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Acupuncture Today – June, 2013, Vol. 14, Issue 06

There Are No Secrets: Treating Complicated Conditions with TCM

By Kenton Sefcik, RAc, DiplAc, DiplTCM

Before I learned the art, a punch was just a punch, and a kick just a kick.
After I learned the art, a punch was no longer a punch, a kick no longer a kick.
Now that I understand the art, a punch is just a punch and a kick is just a kick.

-Bruce Lee

Including standardized extra points, there are just over 400 acupuncture points on the body. You get 400 and I get 400 - same. Yet, time and time again treatment protocols are coveted as if they were some secret formula only intended for the right and privileged.

Not negating some family styles, Traditional Chinese Medicine's approach is one for all. Some may argue that it has a cookie-cutter flavor or that Chinese medicine is meant to be passed on from master to disciple like the days of old, however we can't argue the effectiveness of the transmission nor the results in the clinic.

Unfortunately in the field it's very hard to talk shop with my peers. Practitioners don't want to share information. Perhaps it's because they feel that they have to keep their knowledge to themselves – as if the acu-points themselves are what keeps a person in business; this couldn't be further from the truth. I think the opposite in that I find it very comforting that someone else is using a TW6 and KD6 combination to symptomatically treat constipation. It's also very satisfying as a Chinese medicine instructor to be able to give a student that information, they get the results they want, they gain clientele and, finally, they gain the confidence needed to build a practice.

Along with groupings of symptomatic points, which I will discuss in the near future, there are a lot of basic heavy-hitters present within the healing system. To me, there's no such thing as an advanced treatment protocol. Advanced, whether it be in the martial arts, acupuncture or some other discipline means that the basics are soundly mastered. Malcolm Gladwell, author of The Outliers and Blink, was largely behind the 10,000 hours meme.

In a nutshell, what Malcolm discovered was that it takes a person about 10,000 hours of them doing their job/hobby/passion until they are functioning at a subconscious level. This means that a practitioner of Chinese medicine will master the basics in five years if they are actively working on their craft for 40 hours a week and 52 weeks per year.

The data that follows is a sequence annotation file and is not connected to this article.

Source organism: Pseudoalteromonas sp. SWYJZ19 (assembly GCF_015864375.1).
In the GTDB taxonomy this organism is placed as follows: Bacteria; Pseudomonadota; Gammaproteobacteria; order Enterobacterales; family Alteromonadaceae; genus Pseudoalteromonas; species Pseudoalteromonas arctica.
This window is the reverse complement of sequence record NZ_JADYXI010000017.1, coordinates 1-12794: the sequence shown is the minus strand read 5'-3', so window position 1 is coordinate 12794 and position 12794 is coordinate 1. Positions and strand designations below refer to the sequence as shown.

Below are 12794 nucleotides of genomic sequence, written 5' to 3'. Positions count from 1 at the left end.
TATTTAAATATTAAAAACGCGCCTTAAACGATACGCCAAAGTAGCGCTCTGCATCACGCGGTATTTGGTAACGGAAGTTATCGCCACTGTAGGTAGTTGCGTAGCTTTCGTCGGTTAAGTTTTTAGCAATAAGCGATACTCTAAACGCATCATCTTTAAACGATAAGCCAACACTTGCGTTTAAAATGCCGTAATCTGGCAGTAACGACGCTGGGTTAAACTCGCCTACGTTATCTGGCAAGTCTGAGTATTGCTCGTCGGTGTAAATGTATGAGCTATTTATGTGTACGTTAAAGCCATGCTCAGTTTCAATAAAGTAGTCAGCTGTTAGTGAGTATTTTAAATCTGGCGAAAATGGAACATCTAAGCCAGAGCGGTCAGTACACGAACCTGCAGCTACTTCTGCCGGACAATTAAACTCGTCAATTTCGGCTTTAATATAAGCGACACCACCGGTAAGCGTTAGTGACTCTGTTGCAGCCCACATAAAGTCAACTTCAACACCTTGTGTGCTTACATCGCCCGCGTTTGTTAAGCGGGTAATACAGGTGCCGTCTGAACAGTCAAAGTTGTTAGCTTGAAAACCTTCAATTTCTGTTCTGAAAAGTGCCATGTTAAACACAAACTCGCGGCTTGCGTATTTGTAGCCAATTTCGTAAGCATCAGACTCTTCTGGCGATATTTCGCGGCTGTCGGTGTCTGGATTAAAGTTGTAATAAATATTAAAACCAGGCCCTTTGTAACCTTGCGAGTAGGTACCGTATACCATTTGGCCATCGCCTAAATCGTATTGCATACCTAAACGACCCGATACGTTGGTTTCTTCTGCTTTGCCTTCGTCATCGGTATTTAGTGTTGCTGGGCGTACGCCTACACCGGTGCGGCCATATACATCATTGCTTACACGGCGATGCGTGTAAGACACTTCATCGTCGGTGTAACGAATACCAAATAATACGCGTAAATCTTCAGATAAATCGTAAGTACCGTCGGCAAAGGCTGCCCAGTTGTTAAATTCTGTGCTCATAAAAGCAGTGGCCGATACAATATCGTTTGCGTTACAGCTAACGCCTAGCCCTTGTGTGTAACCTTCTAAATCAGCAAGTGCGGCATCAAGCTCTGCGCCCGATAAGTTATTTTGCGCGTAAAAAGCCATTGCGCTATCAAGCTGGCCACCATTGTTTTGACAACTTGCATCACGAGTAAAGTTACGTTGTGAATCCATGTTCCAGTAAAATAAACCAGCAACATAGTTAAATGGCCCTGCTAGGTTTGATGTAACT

Bruce Lee said it best with the above quote and I feel that there is still a sense of unhealthy mysticism when it comes to the practice of acupuncture – especially when it comes to how we visualize how healers who have been in practice for years operate.

Unfortunately, not everyone who goes to school to learn Chinese medicine is able to go to Asia for their internship. However, we have the power of video and I would like to use the movie 9,000 Needles for a case in point. By now, I assume most Traditional East Asian Medicine practitioners have seen the movie. For those who haven't, it's a must-see because it emphasizes how a complex condition, in this case a brain-stem bleed causing major stroke-like sequelae, is treated with the usual TCM theory.

Simply, we can ask, "Where's the problem?" At the base of the skull is where the brain-stem bleed occurred. "What are some of the symptoms?" A lack of Shen in the eyes and a basic inability to move – especially on the right hand side. Without a tongue or pulse diagnosis available, we can still see why the points picked worked so well on the movie subject Devin Dearth.

The very first point that was inserted was DU26. Known to help with back pain, coma, fainting and deviation of facial muscles, it was a great point to "wake up" the patient who looked as if he had lost the zest for life after everything was taken from him. Post-stroke, this would be a great point that we would all go for. LI4 and SP6 were next. LI4, Key/Command point for head and face, Source point and general all-around tonification point to again bring the patient to life again. SP6, three Yin meridians meet here, and if it takes up a few pages in Deadman's book while treating all types of signs and symptoms from digestion to sleep problems, it's probably good for just about everything - again, a very effective tonification point.

Fengchi, GB20 was also a powerful point. It's at the source of the problem - plus, it overlaps the scalp-acupuncture "balance area," good for headache and increases the efficacy of any eye, ear or nose treatment. Of course it is a primary point to rid the body of Wind, which Devin's condition mimicked, while promoting blood and qi circulation between the brain and the body.